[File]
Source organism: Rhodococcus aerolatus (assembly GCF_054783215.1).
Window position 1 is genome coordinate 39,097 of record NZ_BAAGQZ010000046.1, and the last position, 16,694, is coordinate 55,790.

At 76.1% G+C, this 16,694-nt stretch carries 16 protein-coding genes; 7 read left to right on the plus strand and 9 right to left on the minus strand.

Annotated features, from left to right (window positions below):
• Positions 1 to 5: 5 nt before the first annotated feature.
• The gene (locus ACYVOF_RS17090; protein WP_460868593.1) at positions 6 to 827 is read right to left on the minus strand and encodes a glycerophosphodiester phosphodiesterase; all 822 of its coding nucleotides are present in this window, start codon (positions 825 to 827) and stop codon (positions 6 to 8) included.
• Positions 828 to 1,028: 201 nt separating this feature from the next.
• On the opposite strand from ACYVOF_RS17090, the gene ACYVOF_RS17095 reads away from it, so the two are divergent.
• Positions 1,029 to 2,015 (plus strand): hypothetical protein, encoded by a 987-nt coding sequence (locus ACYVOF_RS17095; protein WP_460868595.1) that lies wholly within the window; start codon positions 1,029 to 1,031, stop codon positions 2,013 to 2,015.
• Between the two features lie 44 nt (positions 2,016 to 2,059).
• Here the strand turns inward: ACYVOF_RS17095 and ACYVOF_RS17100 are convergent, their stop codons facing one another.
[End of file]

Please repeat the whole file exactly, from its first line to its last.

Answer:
Source organism: Rhodococcus aerolatus (assembly GCF_054783215.1).
Window position 1 is genome coordinate 39,097 of record NZ_BAAGQZ010000046.1, and the last position, 16,694, is coordinate 55,790.

At 76.1% G+C, this 16,694-nt stretch carries 16 protein-coding genes; 7 read left to right on the plus strand and 9 right to left on the minus strand.

Annotated features, from left to right (window positions below):
• Positions 1 to 5: 5 nt before the first annotated feature.
• The gene (locus ACYVOF_RS17090; protein WP_460868593.1) at positions 6 to 827 is read right to left on the minus strand and encodes a glycerophosphodiester phosphodiesterase; all 822 of its coding nucleotides are present in this window, start codon (positions 825 to 827) and stop codon (positions 6 to 8) included.
• Positions 828 to 1,028: 201 nt separating this feature from the next.
• On the opposite strand from ACYVOF_RS17090, the gene ACYVOF_RS17095 reads away from it, so the two are divergent.
• Positions 1,029 to 2,015 (plus strand): hypothetical protein, encoded by a 987-nt coding sequence (locus ACYVOF_RS17095; protein WP_460868595.1) that lies wholly within the window; start codon positions 1,029 to 1,031, stop codon positions 2,013 to 2,015.
• Between the two features lie 44 nt (positions 2,016 to 2,059).
• Here the strand turns inward: ACYVOF_RS17095 and ACYVOF_RS17100 are convergent, their stop codons facing one another.